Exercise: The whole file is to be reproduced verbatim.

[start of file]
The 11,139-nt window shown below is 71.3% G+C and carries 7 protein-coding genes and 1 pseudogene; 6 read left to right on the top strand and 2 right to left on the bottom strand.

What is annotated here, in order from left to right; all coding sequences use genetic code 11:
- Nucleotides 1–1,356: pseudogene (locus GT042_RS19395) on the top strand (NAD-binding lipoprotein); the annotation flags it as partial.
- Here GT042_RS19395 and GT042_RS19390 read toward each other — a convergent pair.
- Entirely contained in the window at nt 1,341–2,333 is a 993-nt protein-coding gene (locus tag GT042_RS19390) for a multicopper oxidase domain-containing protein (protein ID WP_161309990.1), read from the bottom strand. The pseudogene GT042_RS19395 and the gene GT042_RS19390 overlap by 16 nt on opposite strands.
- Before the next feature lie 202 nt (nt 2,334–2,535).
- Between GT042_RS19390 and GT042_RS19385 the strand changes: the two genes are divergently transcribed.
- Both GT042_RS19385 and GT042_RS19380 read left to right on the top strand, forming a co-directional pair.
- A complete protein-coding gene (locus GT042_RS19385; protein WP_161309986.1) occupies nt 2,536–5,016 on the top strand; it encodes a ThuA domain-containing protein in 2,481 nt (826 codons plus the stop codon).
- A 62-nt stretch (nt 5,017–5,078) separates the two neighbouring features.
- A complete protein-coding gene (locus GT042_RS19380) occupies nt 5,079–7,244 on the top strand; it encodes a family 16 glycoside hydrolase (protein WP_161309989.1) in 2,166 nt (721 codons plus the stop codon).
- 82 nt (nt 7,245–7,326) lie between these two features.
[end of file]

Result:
The 11,139-nt window shown below is 71.3% G+C and carries 7 protein-coding genes and 1 pseudogene; 6 read left to right on the top strand and 2 right to left on the bottom strand.

What is annotated here, in order from left to right; all coding sequences use genetic code 11:
- Nucleotides 1–1,356: pseudogene (locus GT042_RS19395) on the top strand (NAD-binding lipoprotein); the annotation flags it as partial.
- Here GT042_RS19395 and GT042_RS19390 read toward each other — a convergent pair.
- Entirely contained in the window at nt 1,341–2,333 is a 993-nt protein-coding gene (locus tag GT042_RS19390) for a multicopper oxidase domain-containing protein (protein ID WP_161309990.1), read from the bottom strand. The pseudogene GT042_RS19395 and the gene GT042_RS19390 overlap by 16 nt on opposite strands.
- Before the next feature lie 202 nt (nt 2,334–2,535).
- Between GT042_RS19390 and GT042_RS19385 the strand changes: the two genes are divergently transcribed.
- Both GT042_RS19385 and GT042_RS19380 read left to right on the top strand, forming a co-directional pair.
- A complete protein-coding gene (locus GT042_RS19385; protein WP_161309986.1) occupies nt 2,536–5,016 on the top strand; it encodes a ThuA domain-containing protein in 2,481 nt (826 codons plus the stop codon).
- A 62-nt stretch (nt 5,017–5,078) separates the two neighbouring features.
- A complete protein-coding gene (locus GT042_RS19380) occupies nt 5,079–7,244 on the top strand; it encodes a family 16 glycoside hydrolase (protein WP_161309989.1) in 2,166 nt (721 codons plus the stop codon).
- 82 nt (nt 7,245–7,326) lie between these two features.